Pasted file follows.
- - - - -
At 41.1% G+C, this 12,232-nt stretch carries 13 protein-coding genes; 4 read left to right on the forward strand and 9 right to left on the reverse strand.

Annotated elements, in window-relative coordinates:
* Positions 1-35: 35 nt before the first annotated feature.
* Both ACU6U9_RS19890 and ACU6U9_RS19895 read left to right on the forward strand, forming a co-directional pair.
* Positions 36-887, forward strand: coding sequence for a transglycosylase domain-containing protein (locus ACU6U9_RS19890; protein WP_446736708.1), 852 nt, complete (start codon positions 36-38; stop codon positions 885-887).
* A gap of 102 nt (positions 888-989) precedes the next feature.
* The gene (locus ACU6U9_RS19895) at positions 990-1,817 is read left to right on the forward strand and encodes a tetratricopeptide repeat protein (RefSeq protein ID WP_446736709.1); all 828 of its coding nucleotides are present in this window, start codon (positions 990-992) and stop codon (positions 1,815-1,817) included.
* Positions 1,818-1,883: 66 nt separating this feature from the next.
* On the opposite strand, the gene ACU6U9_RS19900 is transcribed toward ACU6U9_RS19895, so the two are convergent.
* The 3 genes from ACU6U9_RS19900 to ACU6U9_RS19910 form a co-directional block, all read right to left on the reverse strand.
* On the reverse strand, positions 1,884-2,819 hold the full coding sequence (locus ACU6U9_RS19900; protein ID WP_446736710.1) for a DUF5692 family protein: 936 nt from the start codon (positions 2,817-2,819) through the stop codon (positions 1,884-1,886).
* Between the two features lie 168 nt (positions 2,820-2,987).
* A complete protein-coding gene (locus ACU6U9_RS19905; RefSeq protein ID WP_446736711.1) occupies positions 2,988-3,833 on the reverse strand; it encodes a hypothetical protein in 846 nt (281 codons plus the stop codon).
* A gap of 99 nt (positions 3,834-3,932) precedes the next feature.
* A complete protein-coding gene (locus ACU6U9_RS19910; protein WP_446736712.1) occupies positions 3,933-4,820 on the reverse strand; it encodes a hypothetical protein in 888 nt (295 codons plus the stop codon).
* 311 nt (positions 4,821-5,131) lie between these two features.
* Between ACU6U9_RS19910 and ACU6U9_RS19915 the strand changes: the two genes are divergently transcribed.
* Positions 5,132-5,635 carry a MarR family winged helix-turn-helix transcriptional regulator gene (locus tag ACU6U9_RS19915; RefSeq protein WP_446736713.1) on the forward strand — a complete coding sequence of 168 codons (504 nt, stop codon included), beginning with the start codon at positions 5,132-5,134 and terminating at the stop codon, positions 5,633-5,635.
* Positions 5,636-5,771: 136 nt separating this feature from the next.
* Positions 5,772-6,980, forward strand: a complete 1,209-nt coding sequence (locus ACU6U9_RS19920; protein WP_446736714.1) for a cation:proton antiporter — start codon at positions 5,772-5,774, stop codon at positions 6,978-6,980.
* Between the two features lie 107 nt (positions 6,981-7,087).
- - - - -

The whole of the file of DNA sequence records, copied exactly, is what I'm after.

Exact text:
At 41.1% G+C, this 12,232-nt stretch carries 13 protein-coding genes; 4 read left to right on the forward strand and 9 right to left on the reverse strand.

Annotated elements, in window-relative coordinates:
* Positions 1-35: 35 nt before the first annotated feature.
* Both ACU6U9_RS19890 and ACU6U9_RS19895 read left to right on the forward strand, forming a co-directional pair.
* Positions 36-887, forward strand: coding sequence for a transglycosylase domain-containing protein (locus ACU6U9_RS19890; protein WP_446736708.1), 852 nt, complete (start codon positions 36-38; stop codon positions 885-887).
* A gap of 102 nt (positions 888-989) precedes the next feature.
* The gene (locus ACU6U9_RS19895) at positions 990-1,817 is read left to right on the forward strand and encodes a tetratricopeptide repeat protein (RefSeq protein ID WP_446736709.1); all 828 of its coding nucleotides are present in this window, start codon (positions 990-992) and stop codon (positions 1,815-1,817) included.
* Positions 1,818-1,883: 66 nt separating this feature from the next.
* On the opposite strand, the gene ACU6U9_RS19900 is transcribed toward ACU6U9_RS19895, so the two are convergent.
* The 3 genes from ACU6U9_RS19900 to ACU6U9_RS19910 form a co-directional block, all read right to left on the reverse strand.
* On the reverse strand, positions 1,884-2,819 hold the full coding sequence (locus ACU6U9_RS19900; protein ID WP_446736710.1) for a DUF5692 family protein: 936 nt from the start codon (positions 2,817-2,819) through the stop codon (positions 1,884-1,886).
* Between the two features lie 168 nt (positions 2,820-2,987).
* A complete protein-coding gene (locus ACU6U9_RS19905; RefSeq protein ID WP_446736711.1) occupies positions 2,988-3,833 on the reverse strand; it encodes a hypothetical protein in 846 nt (281 codons plus the stop codon).
* A gap of 99 nt (positions 3,834-3,932) precedes the next feature.
* A complete protein-coding gene (locus ACU6U9_RS19910; protein WP_446736712.1) occupies positions 3,933-4,820 on the reverse strand; it encodes a hypothetical protein in 888 nt (295 codons plus the stop codon).
* 311 nt (positions 4,821-5,131) lie between these two features.
* Between ACU6U9_RS19910 and ACU6U9_RS19915 the strand changes: the two genes are divergently transcribed.
* Positions 5,132-5,635 carry a MarR family winged helix-turn-helix transcriptional regulator gene (locus tag ACU6U9_RS19915; RefSeq protein WP_446736713.1) on the forward strand — a complete coding sequence of 168 codons (504 nt, stop codon included), beginning with the start codon at positions 5,132-5,134 and terminating at the stop codon, positions 5,633-5,635.
* Positions 5,636-5,771: 136 nt separating this feature from the next.
* Positions 5,772-6,980, forward strand: a complete 1,209-nt coding sequence (locus ACU6U9_RS19920; protein WP_446736714.1) for a cation:proton antiporter — start codon at positions 5,772-5,774, stop codon at positions 6,978-6,980.
* Between the two features lie 107 nt (positions 6,981-7,087).